If you Google The Fault in Our Stars, you will be gifted with literally thousands of pages of reviews. As a New York Times best seller, John Green’s latest YA novel is pretty much the opposite of an indie hidden gem but that’s not stopping me from telling the world why I kind of love it. I think Hazel Grace said it best when she said, “Sometimes, you read a book and it fills you with this weird evangelical zeal, and you become convinced that the shattered world will never be put back together unless and until all living humans read the book.” This is one of those books for me. Let’s be clear. This is a cancer book and if that’s not your thing I will not be offended if you turn around and make a quick exit but if you don’t hit the back button on your browser, I’ll explain why this one is worth putting on your “To Read” list.
The Fault in Our Stars is the story of Hazel Grace Lancaster, diagnosed with thyroid cancer at 13 and hanging on at 16 thanks to an experimental drug and her trusty oxygen tank, Phillip. Concerned about her mental well-being, Hazel’s parents coerce her into a chemo kid support group where she meets Augustus “Gus” Waters. Gus is a former basketball player who had his leg stolen by osteosarcoma and spends much of his time waxing philosophically with an unlit cigarette hanging from his lips. Both clever, quirky and painfully intelligent, they soon form a friendship which is solidified when Hazel encourages Gus to read her very favorite book, An Imperial Affliction. The novel, about a girl with cancer, ends right in the middle of the sentence. Together, the one-legged boy and the artificially oxygenated girl decide they must find out the ending of the book, even if it means flying all the way to Amsterdam, where the author lives, to find out. Adventure plus ensues.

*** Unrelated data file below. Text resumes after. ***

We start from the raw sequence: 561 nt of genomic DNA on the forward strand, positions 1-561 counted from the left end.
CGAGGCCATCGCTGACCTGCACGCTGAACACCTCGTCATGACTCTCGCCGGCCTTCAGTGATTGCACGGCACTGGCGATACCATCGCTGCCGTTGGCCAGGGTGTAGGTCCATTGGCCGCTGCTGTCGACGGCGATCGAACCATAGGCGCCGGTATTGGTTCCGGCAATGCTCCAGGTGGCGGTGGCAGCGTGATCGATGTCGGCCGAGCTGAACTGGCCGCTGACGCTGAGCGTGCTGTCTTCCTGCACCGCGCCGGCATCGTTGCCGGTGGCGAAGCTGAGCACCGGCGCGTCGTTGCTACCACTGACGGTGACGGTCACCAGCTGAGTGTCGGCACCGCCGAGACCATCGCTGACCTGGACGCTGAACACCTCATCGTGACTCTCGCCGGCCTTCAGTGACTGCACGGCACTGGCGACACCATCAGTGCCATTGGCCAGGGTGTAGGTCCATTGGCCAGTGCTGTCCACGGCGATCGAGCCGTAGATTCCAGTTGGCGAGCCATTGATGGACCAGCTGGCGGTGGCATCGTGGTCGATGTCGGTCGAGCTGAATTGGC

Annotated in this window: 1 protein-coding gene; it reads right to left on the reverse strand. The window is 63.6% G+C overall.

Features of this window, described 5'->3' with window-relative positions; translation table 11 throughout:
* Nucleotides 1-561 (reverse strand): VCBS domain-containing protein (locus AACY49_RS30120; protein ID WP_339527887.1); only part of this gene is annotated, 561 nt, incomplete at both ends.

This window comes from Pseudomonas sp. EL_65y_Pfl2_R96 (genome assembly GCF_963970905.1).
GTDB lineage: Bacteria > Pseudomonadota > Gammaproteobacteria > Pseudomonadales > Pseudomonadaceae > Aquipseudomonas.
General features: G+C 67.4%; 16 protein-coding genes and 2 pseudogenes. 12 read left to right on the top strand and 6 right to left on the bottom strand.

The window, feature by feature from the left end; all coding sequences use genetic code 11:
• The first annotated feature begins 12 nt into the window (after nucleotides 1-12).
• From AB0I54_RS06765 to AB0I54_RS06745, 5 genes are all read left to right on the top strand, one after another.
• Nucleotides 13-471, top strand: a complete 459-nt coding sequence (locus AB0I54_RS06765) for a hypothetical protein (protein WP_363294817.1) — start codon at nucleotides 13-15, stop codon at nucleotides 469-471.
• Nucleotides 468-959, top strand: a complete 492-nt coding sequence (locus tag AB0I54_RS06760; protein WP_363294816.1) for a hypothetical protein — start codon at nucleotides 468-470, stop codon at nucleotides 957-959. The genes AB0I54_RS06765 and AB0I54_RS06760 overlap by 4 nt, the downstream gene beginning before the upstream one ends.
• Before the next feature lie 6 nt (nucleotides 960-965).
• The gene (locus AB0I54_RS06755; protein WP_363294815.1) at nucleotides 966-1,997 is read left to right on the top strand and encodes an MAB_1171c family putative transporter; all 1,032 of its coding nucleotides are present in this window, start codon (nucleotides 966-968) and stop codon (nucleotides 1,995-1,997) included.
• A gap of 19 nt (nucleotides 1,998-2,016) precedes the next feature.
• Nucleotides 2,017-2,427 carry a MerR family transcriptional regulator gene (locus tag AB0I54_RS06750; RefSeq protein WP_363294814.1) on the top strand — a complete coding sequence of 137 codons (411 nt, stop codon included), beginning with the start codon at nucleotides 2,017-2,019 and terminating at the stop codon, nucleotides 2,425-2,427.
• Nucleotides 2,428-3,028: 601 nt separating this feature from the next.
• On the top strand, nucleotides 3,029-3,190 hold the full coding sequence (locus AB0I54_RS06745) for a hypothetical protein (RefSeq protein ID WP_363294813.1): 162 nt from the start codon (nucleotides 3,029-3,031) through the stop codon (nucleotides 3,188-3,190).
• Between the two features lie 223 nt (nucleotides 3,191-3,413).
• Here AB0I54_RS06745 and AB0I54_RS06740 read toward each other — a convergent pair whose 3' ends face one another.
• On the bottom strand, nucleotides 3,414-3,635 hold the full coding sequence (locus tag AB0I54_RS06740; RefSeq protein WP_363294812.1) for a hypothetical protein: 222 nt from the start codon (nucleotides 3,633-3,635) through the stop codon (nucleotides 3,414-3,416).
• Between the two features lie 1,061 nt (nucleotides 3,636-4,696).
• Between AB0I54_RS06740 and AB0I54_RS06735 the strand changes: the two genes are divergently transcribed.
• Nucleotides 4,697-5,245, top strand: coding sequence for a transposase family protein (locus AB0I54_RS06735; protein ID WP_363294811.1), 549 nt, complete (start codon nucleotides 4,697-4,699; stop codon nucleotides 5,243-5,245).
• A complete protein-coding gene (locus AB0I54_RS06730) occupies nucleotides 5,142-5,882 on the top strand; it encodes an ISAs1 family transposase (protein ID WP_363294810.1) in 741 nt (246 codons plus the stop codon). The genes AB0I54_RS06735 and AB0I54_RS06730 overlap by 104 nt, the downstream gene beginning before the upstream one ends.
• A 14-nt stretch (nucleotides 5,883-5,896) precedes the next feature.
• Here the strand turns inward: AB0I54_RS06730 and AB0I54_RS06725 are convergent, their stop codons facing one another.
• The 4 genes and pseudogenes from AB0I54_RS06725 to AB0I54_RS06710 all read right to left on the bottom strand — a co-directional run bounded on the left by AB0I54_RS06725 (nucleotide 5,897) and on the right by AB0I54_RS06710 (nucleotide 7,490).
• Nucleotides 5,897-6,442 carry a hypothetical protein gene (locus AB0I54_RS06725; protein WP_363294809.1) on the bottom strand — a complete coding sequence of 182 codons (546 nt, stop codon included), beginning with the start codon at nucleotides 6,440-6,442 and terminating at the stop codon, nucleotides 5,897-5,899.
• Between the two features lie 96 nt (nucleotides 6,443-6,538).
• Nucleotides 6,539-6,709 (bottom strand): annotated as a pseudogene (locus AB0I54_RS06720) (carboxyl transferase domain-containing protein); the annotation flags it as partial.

And that review makes it sound a little bit like every cancer book on the market, which it is, to a degree but here is where The Fault in Our Stars diverges from most. The characters are not a vehicle for cancer but instead an honest and tragic example of the human experience. How does Mr. Green do this? He volunteered as a chaplain at a children’s hospital, spending time with children suffering from cancer and the families who sit and watch and wait and pray and laugh with them. Then he spent over a decade trying to do justice to those people by writing a novel that portrayed their normal with grace and authenticity.
As someone who’s in the chemo kid club with only a single degree of separation, that means a lot to me. I’m not a cancer sufferer or cancer survivor but I am a cancer sibling. My brother Spencer had leukemia three times over an eleven year span, starting when he was seven and I was eleven. And in that time, I spent a lot of my life in hospitals watching kids do stuff they shouldn’t have to do. And that is mostly what people see, they see bald kids and puking kids and exhausted kids and legless kids but they don’t really see the people. They just see the disease. Dynamic people are turned into caricatures of themselves by pretty much everyone they know. People offer Hallmark card quotes about the will of God and always looking on the bright side and silver linings ; then they disappear off the face of the Earth.
This book, this is the one that lays that all out. It calls out the bullshit people say to kids with cancer. It discusses the fact that people who you think love you might just leave when you need them the most. It highlights the fact that cancer isn’t everything. People with cancer are still people who love and laugh and want to be accepted just like the rest of us. They don’t ascend up onto a pious and understanding pedestal at their diagnosis. They get pissed and they fall in love and they get hurt and they eat breakfast and they laugh at America’s funniest home videos; their world keeps turning just like it does for everyone else. So that’s why this one doesn’t suck; because John Green cared enough to create characters that would do justice to the real chemo kids and put them into a beautiful, genuine and poignant book about being a teenager without the luxury of an invincibility complex.